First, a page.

Written by Aaron Lacy
In children discharged with a diagnosis of community-acquired pneumonia (CAP), there was no difference in treatment failure or parent-reported quality-of-life measures between those who received antibiotics and those who did not.
Why does this matter?
All medications are associated with potential adverse effects, and antibiotic resistance is growing. If children with CAP can recover without antibiotics, why add to possible complications and to resistance?
Can’t you just prescribe my kid some antibiotics?
This was a secondary analysis from a prospective cohort of children who presented to a tertiary-care pediatric ED with suspected CAP. Children in either the antibiotic exposure group or no antibiotic exposure group were propensity matched, including severity of symptoms at the time of presentation. 294 children (Mean age = 3.4 years) were included, with 49.9% receiving antibiotics. There was no statistical difference in treatment failure, the primary outcome (table below).
Additionally, there was no statistical difference in quality-of-life measures in those who received antibiotics versus those who did not. These measures included diarrhea (17.0% Rx versus 20.4% w/o), vomiting (15.0% Rx versus 12.9% w/o), abdominal pain (15.0% Rx versus 12.9% w/o) and time to resolution of symptoms. Most CAP in children is viral, and previous studies have shown that scaling back antibiotics in children is safe. This study lays the groundwork for a placebo-controlled study of antibiotics in children with CAP.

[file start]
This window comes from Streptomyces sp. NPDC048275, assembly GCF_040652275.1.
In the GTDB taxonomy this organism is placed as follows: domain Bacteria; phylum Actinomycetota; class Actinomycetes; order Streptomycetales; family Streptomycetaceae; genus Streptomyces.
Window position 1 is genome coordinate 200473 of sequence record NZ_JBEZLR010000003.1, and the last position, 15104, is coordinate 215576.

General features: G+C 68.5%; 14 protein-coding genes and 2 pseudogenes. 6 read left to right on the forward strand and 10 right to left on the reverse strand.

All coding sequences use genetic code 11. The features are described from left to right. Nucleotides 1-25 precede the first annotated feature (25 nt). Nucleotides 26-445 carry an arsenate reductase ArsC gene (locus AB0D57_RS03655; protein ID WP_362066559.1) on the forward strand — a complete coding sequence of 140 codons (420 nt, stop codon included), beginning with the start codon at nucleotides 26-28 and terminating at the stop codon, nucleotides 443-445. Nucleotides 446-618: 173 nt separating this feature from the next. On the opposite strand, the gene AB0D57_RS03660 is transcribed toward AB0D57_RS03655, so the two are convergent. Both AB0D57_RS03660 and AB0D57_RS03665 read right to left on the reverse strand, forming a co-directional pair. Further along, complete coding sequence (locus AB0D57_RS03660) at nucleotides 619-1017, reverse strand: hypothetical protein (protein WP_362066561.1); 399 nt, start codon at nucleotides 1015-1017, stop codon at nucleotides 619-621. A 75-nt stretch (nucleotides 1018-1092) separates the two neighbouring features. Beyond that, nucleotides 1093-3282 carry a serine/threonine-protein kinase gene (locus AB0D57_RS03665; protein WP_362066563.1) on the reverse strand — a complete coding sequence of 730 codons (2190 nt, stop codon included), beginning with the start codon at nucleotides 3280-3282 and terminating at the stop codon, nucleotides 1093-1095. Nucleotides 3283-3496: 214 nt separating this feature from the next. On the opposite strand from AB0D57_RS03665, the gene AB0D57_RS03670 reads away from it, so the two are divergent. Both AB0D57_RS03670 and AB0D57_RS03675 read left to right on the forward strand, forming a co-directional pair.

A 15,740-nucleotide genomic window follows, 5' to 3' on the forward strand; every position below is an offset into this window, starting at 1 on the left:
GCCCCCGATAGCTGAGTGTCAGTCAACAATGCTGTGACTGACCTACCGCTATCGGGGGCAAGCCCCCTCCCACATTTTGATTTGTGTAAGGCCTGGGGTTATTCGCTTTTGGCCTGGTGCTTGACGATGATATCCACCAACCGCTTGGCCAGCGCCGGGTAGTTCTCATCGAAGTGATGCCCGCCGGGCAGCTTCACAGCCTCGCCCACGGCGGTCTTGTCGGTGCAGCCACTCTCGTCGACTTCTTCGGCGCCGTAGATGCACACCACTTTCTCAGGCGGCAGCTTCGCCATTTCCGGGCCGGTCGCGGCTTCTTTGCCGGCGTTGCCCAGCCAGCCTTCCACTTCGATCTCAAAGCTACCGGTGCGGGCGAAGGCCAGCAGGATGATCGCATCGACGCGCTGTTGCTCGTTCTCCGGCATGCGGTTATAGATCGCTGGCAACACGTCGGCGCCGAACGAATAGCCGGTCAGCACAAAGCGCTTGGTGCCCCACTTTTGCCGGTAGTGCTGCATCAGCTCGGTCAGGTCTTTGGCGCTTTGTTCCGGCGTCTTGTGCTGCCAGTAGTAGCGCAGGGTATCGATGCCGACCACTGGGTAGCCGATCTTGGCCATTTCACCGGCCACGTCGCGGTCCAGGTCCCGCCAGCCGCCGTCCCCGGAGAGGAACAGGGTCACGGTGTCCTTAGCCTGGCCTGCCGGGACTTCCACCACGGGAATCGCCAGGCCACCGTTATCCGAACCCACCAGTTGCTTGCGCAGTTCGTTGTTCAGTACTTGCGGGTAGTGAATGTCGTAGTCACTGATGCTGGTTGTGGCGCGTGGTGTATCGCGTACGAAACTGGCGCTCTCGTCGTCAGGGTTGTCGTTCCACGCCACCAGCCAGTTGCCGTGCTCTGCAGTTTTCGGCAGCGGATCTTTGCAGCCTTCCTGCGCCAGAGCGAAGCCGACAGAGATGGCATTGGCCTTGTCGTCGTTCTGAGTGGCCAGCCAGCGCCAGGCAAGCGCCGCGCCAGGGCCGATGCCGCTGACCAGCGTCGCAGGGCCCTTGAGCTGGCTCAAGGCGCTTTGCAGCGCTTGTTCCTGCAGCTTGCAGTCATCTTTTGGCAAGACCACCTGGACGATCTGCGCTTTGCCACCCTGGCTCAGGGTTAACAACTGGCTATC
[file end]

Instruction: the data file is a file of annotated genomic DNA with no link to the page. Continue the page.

Editor’s note: Until then, it’s a pretty hard sell to have a child with CAP and withhold antibiotic treatment. ~Clay Smith
Antibiotic Use and Outcomes in Children in the Emergency Department With Suspected Pneumonia. Pediatrics. 2020 Mar 16. pii: e20193138. doi: 10.1542/peds.2019-3138. [Epub ahead of print]
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